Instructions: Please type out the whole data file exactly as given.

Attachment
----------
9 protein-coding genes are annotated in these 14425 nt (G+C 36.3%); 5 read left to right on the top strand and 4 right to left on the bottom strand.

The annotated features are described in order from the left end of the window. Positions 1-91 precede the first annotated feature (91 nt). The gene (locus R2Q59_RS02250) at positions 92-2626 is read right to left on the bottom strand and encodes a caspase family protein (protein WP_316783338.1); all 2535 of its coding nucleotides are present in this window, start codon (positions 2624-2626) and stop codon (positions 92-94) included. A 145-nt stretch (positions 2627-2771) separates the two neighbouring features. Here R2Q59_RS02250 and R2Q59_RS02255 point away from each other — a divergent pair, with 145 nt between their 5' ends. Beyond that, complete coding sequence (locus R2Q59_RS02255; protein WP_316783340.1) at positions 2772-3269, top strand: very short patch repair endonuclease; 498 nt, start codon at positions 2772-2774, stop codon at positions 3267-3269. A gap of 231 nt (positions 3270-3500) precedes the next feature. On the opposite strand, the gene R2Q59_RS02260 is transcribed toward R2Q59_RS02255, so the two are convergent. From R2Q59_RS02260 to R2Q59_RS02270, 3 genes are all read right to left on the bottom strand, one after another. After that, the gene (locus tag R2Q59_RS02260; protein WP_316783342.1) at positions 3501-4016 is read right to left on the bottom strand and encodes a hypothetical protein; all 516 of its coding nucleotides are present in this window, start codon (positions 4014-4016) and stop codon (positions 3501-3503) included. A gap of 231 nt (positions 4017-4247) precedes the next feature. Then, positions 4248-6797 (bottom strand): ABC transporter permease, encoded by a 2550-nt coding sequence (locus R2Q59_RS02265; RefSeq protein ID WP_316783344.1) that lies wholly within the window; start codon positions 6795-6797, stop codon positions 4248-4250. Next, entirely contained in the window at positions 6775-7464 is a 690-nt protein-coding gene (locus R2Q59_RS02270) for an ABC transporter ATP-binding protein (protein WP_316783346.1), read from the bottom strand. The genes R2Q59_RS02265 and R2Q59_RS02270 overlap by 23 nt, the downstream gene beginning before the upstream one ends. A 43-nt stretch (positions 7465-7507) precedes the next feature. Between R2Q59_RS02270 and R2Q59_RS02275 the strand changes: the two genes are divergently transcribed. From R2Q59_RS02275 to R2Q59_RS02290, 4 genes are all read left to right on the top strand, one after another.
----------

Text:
9 protein-coding genes are annotated in these 14425 nt (G+C 36.3%); 5 read left to right on the top strand and 4 right to left on the bottom strand.

The annotated features are described in order from the left end of the window. Positions 1-91 precede the first annotated feature (91 nt). The gene (locus R2Q59_RS02250) at positions 92-2626 is read right to left on the bottom strand and encodes a caspase family protein (protein WP_316783338.1); all 2535 of its coding nucleotides are present in this window, start codon (positions 2624-2626) and stop codon (positions 92-94) included. A 145-nt stretch (positions 2627-2771) separates the two neighbouring features. Here R2Q59_RS02250 and R2Q59_RS02255 point away from each other — a divergent pair, with 145 nt between their 5' ends. Beyond that, complete coding sequence (locus R2Q59_RS02255; protein WP_316783340.1) at positions 2772-3269, top strand: very short patch repair endonuclease; 498 nt, start codon at positions 2772-2774, stop codon at positions 3267-3269. A gap of 231 nt (positions 3270-3500) precedes the next feature. On the opposite strand, the gene R2Q59_RS02260 is transcribed toward R2Q59_RS02255, so the two are convergent. From R2Q59_RS02260 to R2Q59_RS02270, 3 genes are all read right to left on the bottom strand, one after another. After that, the gene (locus tag R2Q59_RS02260; protein WP_316783342.1) at positions 3501-4016 is read right to left on the bottom strand and encodes a hypothetical protein; all 516 of its coding nucleotides are present in this window, start codon (positions 4014-4016) and stop codon (positions 3501-3503) included. A gap of 231 nt (positions 4017-4247) precedes the next feature. Then, positions 4248-6797 (bottom strand): ABC transporter permease, encoded by a 2550-nt coding sequence (locus R2Q59_RS02265; RefSeq protein ID WP_316783344.1) that lies wholly within the window; start codon positions 6795-6797, stop codon positions 4248-4250. Next, entirely contained in the window at positions 6775-7464 is a 690-nt protein-coding gene (locus R2Q59_RS02270) for an ABC transporter ATP-binding protein (protein WP_316783346.1), read from the bottom strand. The genes R2Q59_RS02265 and R2Q59_RS02270 overlap by 23 nt, the downstream gene beginning before the upstream one ends. A 43-nt stretch (positions 7465-7507) precedes the next feature. Between R2Q59_RS02270 and R2Q59_RS02275 the strand changes: the two genes are divergently transcribed. From R2Q59_RS02275 to R2Q59_RS02290, 4 genes are all read left to right on the top strand, one after another.